I thought of that last night as I lay in bed listening to the high, thin shriek of some animal -- perhaps a mouse -- being eaten by some other animal.
Our house is at the end of a dead-end, smack in the middle of a small island of wilderness surrounded by other homes and streets. We share this urban greenbelt with a remarkable variety of wildlife: black-tailed deer, raccoons, squirrels, opossums, skunks, and many species of birds. During the day the neighborhood is idyllic, alive with birdsong. But at night, a different reality emerges as the sounds of predation come in through the windows. Cries of fear and terror as attacks are launched, nests and dens invaded, young carried off. Sometimes the sounds of night are unbearable.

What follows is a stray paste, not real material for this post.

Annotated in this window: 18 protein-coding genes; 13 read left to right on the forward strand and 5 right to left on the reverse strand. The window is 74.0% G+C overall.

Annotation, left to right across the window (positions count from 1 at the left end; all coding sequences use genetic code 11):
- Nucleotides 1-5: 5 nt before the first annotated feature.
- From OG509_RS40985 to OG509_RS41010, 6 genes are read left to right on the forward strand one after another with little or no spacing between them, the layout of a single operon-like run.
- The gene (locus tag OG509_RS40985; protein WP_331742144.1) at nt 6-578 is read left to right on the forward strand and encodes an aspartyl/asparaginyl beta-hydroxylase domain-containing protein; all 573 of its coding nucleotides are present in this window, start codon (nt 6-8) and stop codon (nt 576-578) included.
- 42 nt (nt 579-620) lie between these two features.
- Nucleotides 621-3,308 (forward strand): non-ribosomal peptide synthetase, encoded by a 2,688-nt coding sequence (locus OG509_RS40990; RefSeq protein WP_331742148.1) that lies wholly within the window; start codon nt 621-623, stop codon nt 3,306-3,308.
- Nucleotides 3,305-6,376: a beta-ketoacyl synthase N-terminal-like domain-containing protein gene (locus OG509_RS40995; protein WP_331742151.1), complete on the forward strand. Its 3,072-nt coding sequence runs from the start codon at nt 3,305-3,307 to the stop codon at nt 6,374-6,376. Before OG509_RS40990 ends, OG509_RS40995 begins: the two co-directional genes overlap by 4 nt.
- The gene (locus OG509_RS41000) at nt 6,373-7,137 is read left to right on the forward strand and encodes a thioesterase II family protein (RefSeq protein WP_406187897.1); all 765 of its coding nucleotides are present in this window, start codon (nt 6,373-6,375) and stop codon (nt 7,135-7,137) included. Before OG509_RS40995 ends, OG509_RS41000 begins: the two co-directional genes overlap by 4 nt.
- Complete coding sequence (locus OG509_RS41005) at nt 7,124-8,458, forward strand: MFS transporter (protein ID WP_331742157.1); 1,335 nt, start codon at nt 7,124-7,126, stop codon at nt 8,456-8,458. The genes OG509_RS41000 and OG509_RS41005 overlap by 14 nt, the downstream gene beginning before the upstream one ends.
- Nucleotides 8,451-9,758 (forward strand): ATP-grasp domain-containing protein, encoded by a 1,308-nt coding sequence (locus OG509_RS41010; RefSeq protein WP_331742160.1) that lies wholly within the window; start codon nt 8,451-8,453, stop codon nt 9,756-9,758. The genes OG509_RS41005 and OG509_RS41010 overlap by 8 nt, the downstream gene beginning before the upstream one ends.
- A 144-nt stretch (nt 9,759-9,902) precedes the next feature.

I put my hands over my ears, bury my head in the pillow. And there, I realize, is my fundamental problem. How can I embrace the birdsong and reject the messy, perpetual banquet that is life on earth? Death is the necessary condition of life, nature's operating principle. I know that nature is impartial, that all must eat or be eaten. I know that without night there can be no day.
Still, I cover my ears at night when I hear the desperate cries. Because even a mouse yearns to live another day.